A huge number of nursing home and homecare providers face the prospect of going bankrupt within months – and some could even go under by the end of the month, it has been claimed.
There has been a massive rise in care staff absence levels as a result of the pandemic – it is estimated to be between 11%-16% – and the increased costs of managing that and bringing in temporary workers is taking its toll.
That, plus increased costs in buying equipment needed to deal with the pandemic, is putting the survival of many care home operators up and down the country at immediate risk, sector representatives believe.
There are fears, too, that homecare providers are seeing a continued drop in the demand for home care services as individuals and their families cancel visits due to fears over COVID-19.
Jane Townson, chief executive of the UK Home Care Association (UKHCA), said that the pandemic has had an estimated 15% negative impact on homecare revenues, mainly due to suspended or cancelled calls.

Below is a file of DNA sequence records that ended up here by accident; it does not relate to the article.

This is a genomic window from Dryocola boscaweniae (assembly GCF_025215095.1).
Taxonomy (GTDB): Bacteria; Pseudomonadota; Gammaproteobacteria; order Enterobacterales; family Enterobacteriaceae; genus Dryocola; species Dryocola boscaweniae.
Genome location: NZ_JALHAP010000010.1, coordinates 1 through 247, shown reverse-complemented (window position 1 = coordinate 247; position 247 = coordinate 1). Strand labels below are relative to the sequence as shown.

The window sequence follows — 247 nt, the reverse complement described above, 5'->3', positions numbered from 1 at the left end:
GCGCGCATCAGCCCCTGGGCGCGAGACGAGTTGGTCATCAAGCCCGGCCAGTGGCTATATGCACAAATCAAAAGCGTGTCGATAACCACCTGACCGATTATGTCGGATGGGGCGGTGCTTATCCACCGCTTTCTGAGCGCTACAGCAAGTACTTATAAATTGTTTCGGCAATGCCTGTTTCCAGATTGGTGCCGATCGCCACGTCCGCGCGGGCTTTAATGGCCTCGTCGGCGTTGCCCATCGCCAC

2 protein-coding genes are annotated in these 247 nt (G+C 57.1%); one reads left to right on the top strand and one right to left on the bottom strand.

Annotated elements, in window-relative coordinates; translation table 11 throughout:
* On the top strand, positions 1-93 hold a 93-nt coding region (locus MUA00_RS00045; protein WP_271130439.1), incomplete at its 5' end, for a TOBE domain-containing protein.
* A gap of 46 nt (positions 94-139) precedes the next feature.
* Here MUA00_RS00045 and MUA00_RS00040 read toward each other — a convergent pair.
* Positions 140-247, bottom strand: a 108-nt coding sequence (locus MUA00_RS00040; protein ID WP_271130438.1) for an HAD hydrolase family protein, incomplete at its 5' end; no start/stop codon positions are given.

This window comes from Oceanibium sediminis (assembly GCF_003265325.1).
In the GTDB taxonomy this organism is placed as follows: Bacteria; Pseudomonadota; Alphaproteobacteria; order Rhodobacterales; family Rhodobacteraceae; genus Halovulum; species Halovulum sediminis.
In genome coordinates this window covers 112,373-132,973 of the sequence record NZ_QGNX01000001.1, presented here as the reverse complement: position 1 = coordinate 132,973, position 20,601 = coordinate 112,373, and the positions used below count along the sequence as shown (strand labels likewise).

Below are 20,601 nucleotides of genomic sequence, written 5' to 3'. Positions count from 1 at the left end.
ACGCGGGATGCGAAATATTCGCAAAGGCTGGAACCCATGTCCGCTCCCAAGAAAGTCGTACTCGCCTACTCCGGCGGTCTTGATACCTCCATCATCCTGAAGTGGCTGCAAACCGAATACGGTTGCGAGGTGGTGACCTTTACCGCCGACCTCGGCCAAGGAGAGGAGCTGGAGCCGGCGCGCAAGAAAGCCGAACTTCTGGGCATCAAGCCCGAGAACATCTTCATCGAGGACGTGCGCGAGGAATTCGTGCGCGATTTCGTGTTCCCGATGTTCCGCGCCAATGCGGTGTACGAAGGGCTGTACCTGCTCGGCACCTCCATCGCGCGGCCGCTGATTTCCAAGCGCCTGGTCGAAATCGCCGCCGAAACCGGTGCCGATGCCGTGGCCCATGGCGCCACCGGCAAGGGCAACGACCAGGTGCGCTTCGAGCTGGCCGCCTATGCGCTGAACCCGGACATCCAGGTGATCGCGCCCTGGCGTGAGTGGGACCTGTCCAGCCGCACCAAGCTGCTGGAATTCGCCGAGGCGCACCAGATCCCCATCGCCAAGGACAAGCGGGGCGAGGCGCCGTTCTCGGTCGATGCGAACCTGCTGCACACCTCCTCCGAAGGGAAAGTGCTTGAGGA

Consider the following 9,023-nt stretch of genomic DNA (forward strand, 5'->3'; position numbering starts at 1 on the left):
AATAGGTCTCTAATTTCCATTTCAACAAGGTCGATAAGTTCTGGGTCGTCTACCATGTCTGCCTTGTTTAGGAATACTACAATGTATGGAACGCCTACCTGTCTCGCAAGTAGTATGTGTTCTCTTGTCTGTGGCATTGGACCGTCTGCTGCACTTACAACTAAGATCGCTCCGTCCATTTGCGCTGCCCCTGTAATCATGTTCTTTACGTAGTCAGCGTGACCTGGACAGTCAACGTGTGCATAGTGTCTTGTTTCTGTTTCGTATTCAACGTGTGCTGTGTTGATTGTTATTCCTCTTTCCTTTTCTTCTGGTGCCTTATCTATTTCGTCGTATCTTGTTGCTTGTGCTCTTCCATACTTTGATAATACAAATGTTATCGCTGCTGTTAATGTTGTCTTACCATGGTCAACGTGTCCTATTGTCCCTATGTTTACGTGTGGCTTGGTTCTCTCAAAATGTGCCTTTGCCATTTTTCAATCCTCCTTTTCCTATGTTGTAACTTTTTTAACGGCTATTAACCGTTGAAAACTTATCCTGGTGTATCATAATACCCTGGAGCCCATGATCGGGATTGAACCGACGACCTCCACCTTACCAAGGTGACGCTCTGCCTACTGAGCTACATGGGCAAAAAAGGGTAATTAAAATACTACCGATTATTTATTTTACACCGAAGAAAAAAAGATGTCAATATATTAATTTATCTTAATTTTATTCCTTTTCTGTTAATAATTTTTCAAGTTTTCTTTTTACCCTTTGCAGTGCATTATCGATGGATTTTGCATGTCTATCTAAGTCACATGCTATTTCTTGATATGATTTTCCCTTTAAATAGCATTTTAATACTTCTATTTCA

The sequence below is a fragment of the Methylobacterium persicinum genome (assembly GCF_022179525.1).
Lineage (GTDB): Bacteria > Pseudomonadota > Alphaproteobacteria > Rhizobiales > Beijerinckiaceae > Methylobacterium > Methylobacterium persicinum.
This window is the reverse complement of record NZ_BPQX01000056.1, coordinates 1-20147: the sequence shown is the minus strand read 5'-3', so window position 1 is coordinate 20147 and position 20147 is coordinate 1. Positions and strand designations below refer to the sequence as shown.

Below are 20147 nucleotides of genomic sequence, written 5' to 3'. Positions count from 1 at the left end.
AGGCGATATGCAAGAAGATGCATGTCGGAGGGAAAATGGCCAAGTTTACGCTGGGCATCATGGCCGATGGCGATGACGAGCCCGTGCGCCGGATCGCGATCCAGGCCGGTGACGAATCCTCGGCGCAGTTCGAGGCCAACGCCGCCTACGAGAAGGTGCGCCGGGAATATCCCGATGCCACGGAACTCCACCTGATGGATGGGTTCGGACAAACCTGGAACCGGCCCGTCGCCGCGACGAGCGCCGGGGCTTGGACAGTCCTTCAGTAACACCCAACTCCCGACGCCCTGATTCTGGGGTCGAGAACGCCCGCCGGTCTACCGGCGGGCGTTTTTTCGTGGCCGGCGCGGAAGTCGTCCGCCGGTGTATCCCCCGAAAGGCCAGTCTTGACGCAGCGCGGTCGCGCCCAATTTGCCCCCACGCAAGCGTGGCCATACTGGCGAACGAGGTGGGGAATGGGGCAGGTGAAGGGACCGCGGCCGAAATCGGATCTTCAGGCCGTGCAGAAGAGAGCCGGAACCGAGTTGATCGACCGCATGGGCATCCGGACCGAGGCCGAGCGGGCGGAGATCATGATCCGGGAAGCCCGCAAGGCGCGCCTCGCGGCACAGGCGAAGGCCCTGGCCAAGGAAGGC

Set against an estimated 25%-35% rise in costs means that the viability of many care businesses across the country is in serious jeopardy.
There are also fears that residential care and nursing homes are going to see a fall in occupancy, not simply because of the high death rate seen across the country but also because some families are removing their loved ones from care – or not entering care in the first place, due to fears of infection.
Covid-19 is particularly deadly among the elderly and vulnerable and the long-term care sector has borne the brunt of the deaths.
Industry representatives say the sector was already at breaking point with regards to funding prior to the pandemic – and now the situation is even more dire.
They are calling on local authorities to release the additional £3.2bn that the Government has given them to deal with the pandemic.
But local councils say they are already facing a funding black hole and argue that they need more before they can help any further.